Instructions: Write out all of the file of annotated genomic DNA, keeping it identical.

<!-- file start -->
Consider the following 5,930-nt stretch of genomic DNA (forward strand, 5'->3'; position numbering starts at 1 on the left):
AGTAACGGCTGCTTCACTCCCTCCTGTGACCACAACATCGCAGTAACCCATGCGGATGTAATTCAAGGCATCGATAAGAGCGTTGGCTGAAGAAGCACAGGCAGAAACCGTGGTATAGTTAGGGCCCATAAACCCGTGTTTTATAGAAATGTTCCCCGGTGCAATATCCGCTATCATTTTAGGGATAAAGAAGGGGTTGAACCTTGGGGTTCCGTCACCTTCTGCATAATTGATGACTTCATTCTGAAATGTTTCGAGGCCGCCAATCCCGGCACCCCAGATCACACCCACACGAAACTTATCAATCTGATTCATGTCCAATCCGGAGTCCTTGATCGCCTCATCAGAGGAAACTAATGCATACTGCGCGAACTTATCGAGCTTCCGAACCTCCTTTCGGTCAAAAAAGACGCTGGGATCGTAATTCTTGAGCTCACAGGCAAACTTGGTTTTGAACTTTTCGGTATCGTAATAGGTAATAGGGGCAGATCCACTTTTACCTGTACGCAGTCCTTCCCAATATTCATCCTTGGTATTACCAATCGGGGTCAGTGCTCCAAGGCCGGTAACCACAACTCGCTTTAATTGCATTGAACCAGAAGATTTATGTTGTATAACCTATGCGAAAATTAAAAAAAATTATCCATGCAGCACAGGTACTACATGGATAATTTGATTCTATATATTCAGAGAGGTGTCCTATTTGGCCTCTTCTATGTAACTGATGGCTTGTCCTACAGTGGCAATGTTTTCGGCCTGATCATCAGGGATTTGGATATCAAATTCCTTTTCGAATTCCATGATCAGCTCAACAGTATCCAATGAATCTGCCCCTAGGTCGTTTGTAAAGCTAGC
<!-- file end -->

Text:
Consider the following 5,930-nt stretch of genomic DNA (forward strand, 5'->3'; position numbering starts at 1 on the left):
AGTAACGGCTGCTTCACTCCCTCCTGTGACCACAACATCGCAGTAACCCATGCGGATGTAATTCAAGGCATCGATAAGAGCGTTGGCTGAAGAAGCACAGGCAGAAACCGTGGTATAGTTAGGGCCCATAAACCCGTGTTTTATAGAAATGTTCCCCGGTGCAATATCCGCTATCATTTTAGGGATAAAGAAGGGGTTGAACCTTGGGGTTCCGTCACCTTCTGCATAATTGATGACTTCATTCTGAAATGTTTCGAGGCCGCCAATCCCGGCACCCCAGATCACACCCACACGAAACTTATCAATCTGATTCATGTCCAATCCGGAGTCCTTGATCGCCTCATCAGAGGAAACTAATGCATACTGCGCGAACTTATCGAGCTTCCGAACCTCCTTTCGGTCAAAAAAGACGCTGGGATCGTAATTCTTGAGCTCACAGGCAAACTTGGTTTTGAACTTTTCGGTATCGTAATAGGTAATAGGGGCAGATCCACTTTTACCTGTACGCAGTCCTTCCCAATATTCATCCTTGGTATTACCAATCGGGGTCAGTGCTCCAAGGCCGGTAACCACAACTCGCTTTAATTGCATTGAACCAGAAGATTTATGTTGTATAACCTATGCGAAAATTAAAAAAAATTATCCATGCAGCACAGGTACTACATGGATAATTTGATTCTATATATTCAGAGAGGTGTCCTATTTGGCCTCTTCTATGTAACTGATGGCTTGTCCTACAGTGGCAATGTTTTCGGCCTGATCATCAGGGATTTGGATATCAAATTCCTTTTCGAATTCCATGATCAGCTCAACAGTATCCAATGAATCTGCCCCTAGGTCGTTTGTAAAGCTAGC